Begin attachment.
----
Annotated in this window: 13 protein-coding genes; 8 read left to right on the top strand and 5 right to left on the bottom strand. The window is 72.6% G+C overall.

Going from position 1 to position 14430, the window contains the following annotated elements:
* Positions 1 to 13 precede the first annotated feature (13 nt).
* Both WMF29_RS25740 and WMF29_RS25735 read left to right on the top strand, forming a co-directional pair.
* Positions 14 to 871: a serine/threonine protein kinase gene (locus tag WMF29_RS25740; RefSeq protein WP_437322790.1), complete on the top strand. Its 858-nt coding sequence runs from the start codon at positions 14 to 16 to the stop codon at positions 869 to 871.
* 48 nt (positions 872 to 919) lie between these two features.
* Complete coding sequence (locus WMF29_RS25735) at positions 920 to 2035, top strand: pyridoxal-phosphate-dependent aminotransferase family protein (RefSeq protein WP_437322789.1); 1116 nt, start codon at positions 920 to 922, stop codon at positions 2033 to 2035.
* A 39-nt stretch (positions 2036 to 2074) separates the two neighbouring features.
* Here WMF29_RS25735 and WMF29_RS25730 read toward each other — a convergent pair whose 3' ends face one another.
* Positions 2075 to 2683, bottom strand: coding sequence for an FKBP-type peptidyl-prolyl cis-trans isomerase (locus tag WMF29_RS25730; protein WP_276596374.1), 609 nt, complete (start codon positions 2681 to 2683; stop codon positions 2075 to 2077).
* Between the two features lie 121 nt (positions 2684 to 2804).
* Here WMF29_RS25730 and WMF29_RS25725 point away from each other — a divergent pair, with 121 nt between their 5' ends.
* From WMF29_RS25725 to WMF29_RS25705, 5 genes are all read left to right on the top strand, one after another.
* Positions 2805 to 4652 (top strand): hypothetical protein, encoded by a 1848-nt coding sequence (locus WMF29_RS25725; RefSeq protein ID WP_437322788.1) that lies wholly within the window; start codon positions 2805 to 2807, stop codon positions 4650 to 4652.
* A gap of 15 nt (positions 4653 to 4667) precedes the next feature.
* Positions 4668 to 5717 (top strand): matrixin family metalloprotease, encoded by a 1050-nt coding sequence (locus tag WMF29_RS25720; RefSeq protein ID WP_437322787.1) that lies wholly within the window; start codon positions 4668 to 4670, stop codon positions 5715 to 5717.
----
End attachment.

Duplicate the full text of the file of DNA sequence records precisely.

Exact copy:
Annotated in this window: 13 protein-coding genes; 8 read left to right on the top strand and 5 right to left on the bottom strand. The window is 72.6% G+C overall.

Going from position 1 to position 14430, the window contains the following annotated elements:
* Positions 1 to 13 precede the first annotated feature (13 nt).
* Both WMF29_RS25740 and WMF29_RS25735 read left to right on the top strand, forming a co-directional pair.
* Positions 14 to 871: a serine/threonine protein kinase gene (locus tag WMF29_RS25740; RefSeq protein WP_437322790.1), complete on the top strand. Its 858-nt coding sequence runs from the start codon at positions 14 to 16 to the stop codon at positions 869 to 871.
* 48 nt (positions 872 to 919) lie between these two features.
* Complete coding sequence (locus WMF29_RS25735) at positions 920 to 2035, top strand: pyridoxal-phosphate-dependent aminotransferase family protein (RefSeq protein WP_437322789.1); 1116 nt, start codon at positions 920 to 922, stop codon at positions 2033 to 2035.
* A 39-nt stretch (positions 2036 to 2074) separates the two neighbouring features.
* Here WMF29_RS25735 and WMF29_RS25730 read toward each other — a convergent pair whose 3' ends face one another.
* Positions 2075 to 2683, bottom strand: coding sequence for an FKBP-type peptidyl-prolyl cis-trans isomerase (locus tag WMF29_RS25730; protein WP_276596374.1), 609 nt, complete (start codon positions 2681 to 2683; stop codon positions 2075 to 2077).
* Between the two features lie 121 nt (positions 2684 to 2804).
* Here WMF29_RS25730 and WMF29_RS25725 point away from each other — a divergent pair, with 121 nt between their 5' ends.
* From WMF29_RS25725 to WMF29_RS25705, 5 genes are all read left to right on the top strand, one after another.
* Positions 2805 to 4652 (top strand): hypothetical protein, encoded by a 1848-nt coding sequence (locus WMF29_RS25725; RefSeq protein ID WP_437322788.1) that lies wholly within the window; start codon positions 2805 to 2807, stop codon positions 4650 to 4652.
* A gap of 15 nt (positions 4653 to 4667) precedes the next feature.
* Positions 4668 to 5717 (top strand): matrixin family metalloprotease, encoded by a 1050-nt coding sequence (locus tag WMF29_RS25720; RefSeq protein ID WP_437322787.1) that lies wholly within the window; start codon positions 4668 to 4670, stop codon positions 5715 to 5717.